This weekend I went berry picking with friends, getting blueberries, crowberries, and bearberries (a very few). Brought the Bad White Dog along the first two days for bear-scaring company (more about the BWD in the next post), and Monkey the Old Man Dog (who's actually rather young) the next day. He wasn't so good at the bear-scaring: bear scat all over, big bear paw print right nearby. We moved elsewhere to avoid any, um, distressing situations. It was really wonderful, however, to pick and hear the wind blow, voices from far away, birds croaking. No such thing as silence, really--but it was very soothing. Sunny sometimes, overcast others, but warm and pleasant.
Growing or gathering food is something that makes me happy. It satisfies something that just doesn't come any other way. Certainly not going to a supermarket, which is an almost painful experience. Too much crap. The pain is on an almost subliminal level, ignorable, mostly. Going to a fresh food stand, like picking up the share at Calypso's tent once a week, is much better, a social occasion out in the open, but still a bit hectic, still not as deeply pleasing as picking it myself.
I've been thinking about how to move into a greener mode. ('Spose I really should start bicycling.) Anarchy in the AK talks about the problem of greenwashing. This morning, listening to Democracy Now! there was a wonderful interview with Andrew Bacevich about his book The Limits of Power: The End of American Exceptionalism, who nailed one of the basic problems with American living (and government policy) right on the head:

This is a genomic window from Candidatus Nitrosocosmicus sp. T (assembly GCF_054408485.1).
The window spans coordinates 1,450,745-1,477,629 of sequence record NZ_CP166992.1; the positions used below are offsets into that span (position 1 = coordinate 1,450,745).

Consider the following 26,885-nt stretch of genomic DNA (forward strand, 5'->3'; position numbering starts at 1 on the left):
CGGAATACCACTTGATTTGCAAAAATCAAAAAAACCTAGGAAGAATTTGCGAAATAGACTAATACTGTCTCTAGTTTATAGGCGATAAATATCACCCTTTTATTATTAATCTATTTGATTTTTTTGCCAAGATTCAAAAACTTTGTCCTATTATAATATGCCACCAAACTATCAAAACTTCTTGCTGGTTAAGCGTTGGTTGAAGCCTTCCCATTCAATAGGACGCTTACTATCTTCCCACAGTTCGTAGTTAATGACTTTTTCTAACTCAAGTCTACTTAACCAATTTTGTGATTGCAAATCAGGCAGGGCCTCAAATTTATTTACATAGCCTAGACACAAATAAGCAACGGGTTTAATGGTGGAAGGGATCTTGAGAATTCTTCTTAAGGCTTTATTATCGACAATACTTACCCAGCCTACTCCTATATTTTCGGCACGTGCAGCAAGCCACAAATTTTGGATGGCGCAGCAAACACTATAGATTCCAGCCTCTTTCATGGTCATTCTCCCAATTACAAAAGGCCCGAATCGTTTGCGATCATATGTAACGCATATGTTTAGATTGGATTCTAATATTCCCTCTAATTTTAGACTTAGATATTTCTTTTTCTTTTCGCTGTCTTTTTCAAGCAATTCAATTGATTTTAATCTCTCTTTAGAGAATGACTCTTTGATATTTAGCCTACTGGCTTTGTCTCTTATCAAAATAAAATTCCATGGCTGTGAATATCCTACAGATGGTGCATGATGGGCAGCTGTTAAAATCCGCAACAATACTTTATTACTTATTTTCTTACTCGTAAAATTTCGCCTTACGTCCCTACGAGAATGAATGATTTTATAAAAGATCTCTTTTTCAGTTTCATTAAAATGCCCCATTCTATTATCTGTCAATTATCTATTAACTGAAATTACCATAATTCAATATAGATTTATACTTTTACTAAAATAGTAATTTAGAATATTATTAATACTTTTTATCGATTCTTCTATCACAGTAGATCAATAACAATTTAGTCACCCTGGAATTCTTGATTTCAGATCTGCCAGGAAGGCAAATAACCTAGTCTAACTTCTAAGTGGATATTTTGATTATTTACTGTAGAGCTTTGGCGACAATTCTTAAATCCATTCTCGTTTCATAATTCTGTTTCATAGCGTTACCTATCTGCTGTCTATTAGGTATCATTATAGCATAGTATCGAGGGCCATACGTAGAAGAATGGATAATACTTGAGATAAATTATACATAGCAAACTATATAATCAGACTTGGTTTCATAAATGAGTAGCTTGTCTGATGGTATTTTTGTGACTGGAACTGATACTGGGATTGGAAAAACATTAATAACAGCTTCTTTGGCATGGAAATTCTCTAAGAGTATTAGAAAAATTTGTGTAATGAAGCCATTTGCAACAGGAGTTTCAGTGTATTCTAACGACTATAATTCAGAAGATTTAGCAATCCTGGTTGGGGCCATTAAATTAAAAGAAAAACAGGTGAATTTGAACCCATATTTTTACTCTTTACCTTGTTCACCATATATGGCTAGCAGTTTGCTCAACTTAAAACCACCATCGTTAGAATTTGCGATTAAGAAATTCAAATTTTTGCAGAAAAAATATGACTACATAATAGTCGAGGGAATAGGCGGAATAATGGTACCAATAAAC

I think the great majority of us basically have allowed ourselves to become seduced by this culture of consumption, of not taking seriously the notion that someday the bills come due, that you can’t simply run up a line of credit that stretches from here to infinity. We don’t want to look ourselves in the mirror. We don’t want to recognize the need to make some changes in the way we live.It's not just our credit card bills, or our mortgages, or our national debt: it's the use-it-up-now mentality that makes frugality unfashionable and spendthrift behavior the norm. Buy, buy, buy all that crap, all those shiny useless toys. Use up our nonrenewable resources NOW, because they're there, because we can. Forget about saving, anything.
And me, what do I do? Well, I'm not bicycling, that's for sure--and that's stupid. Because the bills really are coming due, now. On a grand scale. And on the local scale, soon enough.